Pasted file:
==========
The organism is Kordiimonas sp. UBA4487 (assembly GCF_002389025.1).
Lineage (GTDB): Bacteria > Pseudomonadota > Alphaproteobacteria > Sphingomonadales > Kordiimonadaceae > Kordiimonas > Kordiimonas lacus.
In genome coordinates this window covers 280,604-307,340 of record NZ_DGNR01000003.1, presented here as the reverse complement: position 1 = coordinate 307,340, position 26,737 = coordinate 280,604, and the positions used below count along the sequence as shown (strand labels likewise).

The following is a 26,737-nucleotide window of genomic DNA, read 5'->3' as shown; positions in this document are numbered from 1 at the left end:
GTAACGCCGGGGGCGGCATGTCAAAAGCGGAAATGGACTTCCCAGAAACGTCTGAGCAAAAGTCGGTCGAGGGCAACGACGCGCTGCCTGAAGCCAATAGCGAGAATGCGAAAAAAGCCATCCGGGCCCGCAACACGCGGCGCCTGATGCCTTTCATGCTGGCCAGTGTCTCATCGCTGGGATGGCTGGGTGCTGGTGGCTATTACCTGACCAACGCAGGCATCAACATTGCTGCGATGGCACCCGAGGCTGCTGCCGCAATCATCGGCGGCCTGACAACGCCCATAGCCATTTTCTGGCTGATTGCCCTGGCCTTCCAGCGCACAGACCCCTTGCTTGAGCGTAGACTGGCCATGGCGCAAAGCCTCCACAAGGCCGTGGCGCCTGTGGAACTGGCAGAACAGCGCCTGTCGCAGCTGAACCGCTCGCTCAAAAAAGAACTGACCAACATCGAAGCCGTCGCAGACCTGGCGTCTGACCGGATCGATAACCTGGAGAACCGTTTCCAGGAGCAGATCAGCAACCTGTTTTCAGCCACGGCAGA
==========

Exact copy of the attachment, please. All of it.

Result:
The organism is Kordiimonas sp. UBA4487 (assembly GCF_002389025.1).
Lineage (GTDB): Bacteria > Pseudomonadota > Alphaproteobacteria > Sphingomonadales > Kordiimonadaceae > Kordiimonas > Kordiimonas lacus.
In genome coordinates this window covers 280,604-307,340 of record NZ_DGNR01000003.1, presented here as the reverse complement: position 1 = coordinate 307,340, position 26,737 = coordinate 280,604, and the positions used below count along the sequence as shown (strand labels likewise).

The following is a 26,737-nucleotide window of genomic DNA, read 5'->3' as shown; positions in this document are numbered from 1 at the left end:
GTAACGCCGGGGGCGGCATGTCAAAAGCGGAAATGGACTTCCCAGAAACGTCTGAGCAAAAGTCGGTCGAGGGCAACGACGCGCTGCCTGAAGCCAATAGCGAGAATGCGAAAAAAGCCATCCGGGCCCGCAACACGCGGCGCCTGATGCCTTTCATGCTGGCCAGTGTCTCATCGCTGGGATGGCTGGGTGCTGGTGGCTATTACCTGACCAACGCAGGCATCAACATTGCTGCGATGGCACCCGAGGCTGCTGCCGCAATCATCGGCGGCCTGACAACGCCCATAGCCATTTTCTGGCTGATTGCCCTGGCCTTCCAGCGCACAGACCCCTTGCTTGAGCGTAGACTGGCCATGGCGCAAAGCCTCCACAAGGCCGTGGCGCCTGTGGAACTGGCAGAACAGCGCCTGTCGCAGCTGAACCGCTCGCTCAAAAAAGAACTGACCAACATCGAAGCCGTCGCAGACCTGGCGTCTGACCGGATCGATAACCTGGAGAACCGTTTCCAGGAGCAGATCAGCAACCTGTTTTCAGCCACGGCAGA